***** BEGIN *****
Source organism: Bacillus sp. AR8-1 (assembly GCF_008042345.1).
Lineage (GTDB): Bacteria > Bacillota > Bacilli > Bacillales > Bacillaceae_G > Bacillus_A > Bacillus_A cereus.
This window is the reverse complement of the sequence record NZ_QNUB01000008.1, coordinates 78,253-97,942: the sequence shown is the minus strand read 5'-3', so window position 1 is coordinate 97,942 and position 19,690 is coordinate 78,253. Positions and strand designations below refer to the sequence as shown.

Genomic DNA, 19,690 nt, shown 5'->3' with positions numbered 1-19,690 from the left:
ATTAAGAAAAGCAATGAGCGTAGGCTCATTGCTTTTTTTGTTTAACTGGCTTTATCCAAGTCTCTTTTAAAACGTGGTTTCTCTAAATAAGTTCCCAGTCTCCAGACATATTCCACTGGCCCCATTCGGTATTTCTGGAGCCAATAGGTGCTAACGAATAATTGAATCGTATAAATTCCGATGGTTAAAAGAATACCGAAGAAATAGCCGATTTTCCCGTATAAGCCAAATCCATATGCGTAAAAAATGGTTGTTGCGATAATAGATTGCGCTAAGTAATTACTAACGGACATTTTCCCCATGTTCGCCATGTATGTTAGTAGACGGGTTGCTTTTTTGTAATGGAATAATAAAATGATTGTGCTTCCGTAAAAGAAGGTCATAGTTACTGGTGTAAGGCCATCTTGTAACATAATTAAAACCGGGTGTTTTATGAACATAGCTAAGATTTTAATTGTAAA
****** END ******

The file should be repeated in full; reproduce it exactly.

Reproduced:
Source organism: Bacillus sp. AR8-1 (assembly GCF_008042345.1).
Lineage (GTDB): Bacteria > Bacillota > Bacilli > Bacillales > Bacillaceae_G > Bacillus_A > Bacillus_A cereus.
This window is the reverse complement of the sequence record NZ_QNUB01000008.1, coordinates 78,253-97,942: the sequence shown is the minus strand read 5'-3', so window position 1 is coordinate 97,942 and position 19,690 is coordinate 78,253. Positions and strand designations below refer to the sequence as shown.

Genomic DNA, 19,690 nt, shown 5'->3' with positions numbered 1-19,690 from the left:
ATTAAGAAAAGCAATGAGCGTAGGCTCATTGCTTTTTTTGTTTAACTGGCTTTATCCAAGTCTCTTTTAAAACGTGGTTTCTCTAAATAAGTTCCCAGTCTCCAGACATATTCCACTGGCCCCATTCGGTATTTCTGGAGCCAATAGGTGCTAACGAATAATTGAATCGTATAAATTCCGATGGTTAAAAGAATACCGAAGAAATAGCCGATTTTCCCGTATAAGCCAAATCCATATGCGTAAAAAATGGTTGTTGCGATAATAGATTGCGCTAAGTAATTACTAACGGACATTTTCCCCATGTTCGCCATGTATGTTAGTAGACGGGTTGCTTTTTTGTAATGGAATAATAAAATGATTGTGCTTCCGTAAAAGAAGGTCATAGTTACTGGTGTAAGGCCATCTTGTAACATAATTAAAACCGGGTGTTTTATGAACATAGCTAAGATTTTAATTGTAAA